BY NEIL OSTERWEIL
Frontline Medical News
BOSTON – The operation was a success, but the patient
It’s an old chestnut for sure, but there is a painful kernel
of truth in it, say investigators who found that patients who
undergo complex cancer surgery and have serious complications are at significantly increased risk for death for at least 6
months after surgery, compared with patients who undergo
the same procedure with few or no complications.
“Our work has important implications for quality assessment. I think in cancer surgery in particular we have to get
away from the short-term metrics of survival, and we have
to think about the implications of complications for long-term survival, even if at a very high-quality hospital we’re
good at salvaging those patients who do experience those
complications,” said Dr. Hari Nathan of the University of
Michigan, Ann Arbor.
In a retrospective study, results of which were presented
at the annual Society of Surgical Oncology Cancer Symposium, Dr. Nathan and colleagues showed that patients
who underwent surgery for cancers of the esophagus and
lung who had serious complications but survived at least
Longer-term metrics tell the full story.
Operating with pain: Surgeon
workplace injury underrecognized
VOL. 12 • NO. 4
See Survival Ü page 10
3 l Commentary
Dr. Patrick V. Bailey offers
expert advice on how to
connect with legislators.
17 l Practice Management
New carpal tunnel syndrome guidelines
from the AAOS highlight treatments with
21 l General Surgery
Dr. Mark Savarise gives his view
on a study linking colonoscopy
anesthesia with complications.
Online & In-Depth
Dr. Anees Chagpar spoke at the Miami
Breast Cancer Conference 2016 about the
factors to be considered when assessing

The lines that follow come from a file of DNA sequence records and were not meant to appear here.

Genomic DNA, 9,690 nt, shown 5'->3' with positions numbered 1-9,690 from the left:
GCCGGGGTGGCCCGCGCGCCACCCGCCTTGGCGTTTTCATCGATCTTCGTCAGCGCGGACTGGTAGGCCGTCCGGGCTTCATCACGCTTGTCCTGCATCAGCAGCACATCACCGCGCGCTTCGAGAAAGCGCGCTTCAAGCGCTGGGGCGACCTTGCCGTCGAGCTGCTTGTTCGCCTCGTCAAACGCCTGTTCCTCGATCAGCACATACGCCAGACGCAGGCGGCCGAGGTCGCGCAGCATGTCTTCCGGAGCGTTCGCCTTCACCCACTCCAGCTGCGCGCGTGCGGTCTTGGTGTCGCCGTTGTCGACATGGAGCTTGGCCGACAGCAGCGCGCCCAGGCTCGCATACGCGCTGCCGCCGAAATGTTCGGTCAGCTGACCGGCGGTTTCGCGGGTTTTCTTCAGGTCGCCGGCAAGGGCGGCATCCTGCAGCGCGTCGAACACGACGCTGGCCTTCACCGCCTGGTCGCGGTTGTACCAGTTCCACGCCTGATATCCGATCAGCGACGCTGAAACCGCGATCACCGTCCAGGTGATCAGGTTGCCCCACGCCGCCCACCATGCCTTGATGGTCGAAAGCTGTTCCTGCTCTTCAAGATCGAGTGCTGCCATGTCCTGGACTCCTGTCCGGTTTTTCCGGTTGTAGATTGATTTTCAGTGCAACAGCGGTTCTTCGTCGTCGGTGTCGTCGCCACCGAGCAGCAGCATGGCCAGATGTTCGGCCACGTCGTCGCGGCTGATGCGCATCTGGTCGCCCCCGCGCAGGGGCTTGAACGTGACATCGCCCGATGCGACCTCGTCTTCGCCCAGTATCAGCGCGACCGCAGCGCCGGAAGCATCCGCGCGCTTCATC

costs of prophylactic mastectomy. Watch the
interview at http://goo.gl/Ye2JfJ.
BY DEEPAK CHITNIS
Frontline Medical News
BOSTON – For many surgeons, hours in the
OR can translate into serious or chronic neck,
back, and hand pain.
Studies of occupational injury related to
performing surgery took off in the 1990s when
laparoscopic surgery became widespread
and put new physical demands on surgeons
(Surg Endosc 1999:13:466-468; Arch Surg
1999;134:1011-1016). Findings from a study
presented at the Society for Surgical Oncology
suggest that the problem remains widespread.
Dr. Rachael K. Voss, a research resident at
the University of Texas MD Anderson Cancer
Center, Houston, and her colleagues conduct-
ed a survey among oncologic surgeons at the
Center to explore the extent, sources and risk
factors of workplace injuries.
“[Workplace injury] is a serious issue for
surgeons, but it is something we don’t talk
about and there is very little training and information as we are going through training.
But these occupational hazards are something
we need to acknowledge. We need to do
more work in the future with ergonomics
experts and occupational hygiene experts
See Pain Ü page 9
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FROM THE EDITOR
LAYTON F. RIKKERS, M.D., FACS
The Power of Quiet
Surgeons who find themselves in leadership positions need
input from both extroverts and introverts on their teams.
Dr. Rikkers offers some advice on how to encourage the quiet
ones to make a contribution to the team.
Ü Page 2